If I haven't said it before, I'll say it now: not a day goes by that I don't acknowledge how grateful I am that Daryl and I have never had to send Margot off to daycare; how blessed we are that our employers give us enough freedom to stretch and bend our work schedules in order that she can spend her days at home with us instead of at a daycare facility. Our schedules are arranged in such a way that when one of us is at work, the other one is home with her; and in spite of how maddeningly frustrating it can be to operate this way when it means never having a day in the week where we're all together, it is, above all, a gift.
Cutting and pasting our work schedules, though, was obviously a direct result of bringing Margot into our lives; before she was born, my schedule was standard Monday-Friday, 9-5. So making all of this work meant putting my work hours on the chopping block - which, in turn, did the same thing to my paycheck. This isn't to say that we aren't making ends meet, but only to say that we've had to make adjustments where we can. And this past summer, after realizing our financial situation was altogether too uncomfortable (it's hard to say no to Chipotle) I decided to pick up an extra day at work. Well, this meant we were short on childcare one day a week; but by stroke of luck / divine blessing, everything worked out perfectly when Daryl's mom offered to come to our house every Wednesday to look after Margot. And as far as Margot is concerned, her Nana is one of the most magically wonderful people on the planet.
I digress, though. Nana works in the school system, so when the summer came to an end, so did our outsourced childcare services. Enter Marcia: one of my nearest and dearest and most beautifully talented and lovely friends (seriously, you guys: she's the mastermind behind t i b b e n l i t t l e s. You'll fall in love.) Marcia swooped in and offered to watch Margot when we needed her. And yesterday just happened to be the first day that we had to bring Margot over there.
I was nervous. Not because Marce didn't have every ounce of my faith and adoration, but because I didn't put enough stock in my own little girl. My mind kept reeling, thinking surely we'd drop her off and say goodbye, wrenching ourselves out of her little arms, while tears poured down her face and she begged us to stay, calling out our names in despair.
It sounds dramatic. I know. But it's where my mind went. I know if you're a parent, yours has probably gone there, too.
I spent a lot of Tuesday evening telling her and re-telling her what the next day was going to look like; that Dada was going to drop her off over there, where she'd get to play aaaallll daaaayyyy loooonnnngggg with her favorite friend Wendy. I told her she'd get to play games, ride on Wendy's rocking horse, maybe go to the park, and anything else I could think of that'd help her (me) feel pumped up about dropping her off at someone else's house and leaving for the day. This was totally new territory for me.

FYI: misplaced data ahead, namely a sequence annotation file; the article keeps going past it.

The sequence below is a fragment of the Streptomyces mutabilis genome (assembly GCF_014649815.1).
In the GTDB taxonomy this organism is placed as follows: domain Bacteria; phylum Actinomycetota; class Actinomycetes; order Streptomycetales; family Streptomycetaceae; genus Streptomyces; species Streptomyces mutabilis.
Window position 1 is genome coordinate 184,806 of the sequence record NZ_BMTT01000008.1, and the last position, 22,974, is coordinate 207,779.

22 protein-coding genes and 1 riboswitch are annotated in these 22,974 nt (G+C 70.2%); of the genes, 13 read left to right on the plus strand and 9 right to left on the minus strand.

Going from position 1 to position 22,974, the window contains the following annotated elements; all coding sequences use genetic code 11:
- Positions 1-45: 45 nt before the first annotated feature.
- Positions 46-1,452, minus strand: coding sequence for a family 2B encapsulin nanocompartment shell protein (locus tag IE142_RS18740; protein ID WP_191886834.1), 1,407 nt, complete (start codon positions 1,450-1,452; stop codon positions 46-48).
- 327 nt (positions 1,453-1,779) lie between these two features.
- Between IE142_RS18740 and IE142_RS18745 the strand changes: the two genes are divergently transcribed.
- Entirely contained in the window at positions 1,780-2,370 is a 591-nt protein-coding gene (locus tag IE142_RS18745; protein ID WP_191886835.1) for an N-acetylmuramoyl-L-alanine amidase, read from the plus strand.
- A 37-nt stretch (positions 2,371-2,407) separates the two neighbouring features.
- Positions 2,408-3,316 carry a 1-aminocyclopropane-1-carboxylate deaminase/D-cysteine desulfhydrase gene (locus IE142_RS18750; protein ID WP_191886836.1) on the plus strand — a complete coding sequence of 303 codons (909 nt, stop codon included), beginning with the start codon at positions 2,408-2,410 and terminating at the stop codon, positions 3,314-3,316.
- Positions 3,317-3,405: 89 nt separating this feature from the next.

And as it turns out, obviously, Margot was fine. Better than fine! Daryl told me that she was more interested in Wendy's feet than she was in saying goodbye to him.
"Wendy feet! Bye-bye, Dada. Wendy feet!" (Poke, poke.)
I've had Margot's independence on my brain so much lately. When hanging out with our next-door neighbors last week as we sat around a fire in their backyard, they talked about how big and scary the world has started to feel now that their son is five and they've had to start teaching him how to operate in the world without them. They've had to teach him how to navigate getting home on the school bus, how to watch out for cars on the street, and make sure he knows his address and his parents' contact information, and a plethora of other such considerations that just don't exist while our kids are young enough to constantly remain under our care. It's all just so much. I drive past kids waiting for the bus before school on my way to work every morning and my brain instantly zaps to their parents, thinking about how each and every one of them managed to come to terms with sending their kids off into the world on their own. How much trust they've all mustered up and put into their kids - not because they want to, but because they have to. Because kids grow up. Because we can't cradle them in our arms forever.
But it's terrifying. It's overwhelming. And it just boggled my brain yesterday when, after we were all home and went for a walk to the park down the street, I was asking Daryl and Margot each about their days. Realizing how odd it was that the three of us had days and experiences independent from one another.
Because...what? When did Margot get so big? Did I not just give birth to her last week? How has she gotten old enough to have her own experiences outside of our house and outside of our care? It doesn't make sense to me. It's amazing and beautiful and completely bewildering watching her grow so quickly.
And so last night, there was no bigger sigh of relief than while I was giving her a bath, and asking her about her day, and she just kept yelling, "Wendy house! SO FUN!"
My girl, when did you become your own person with your own little ideas?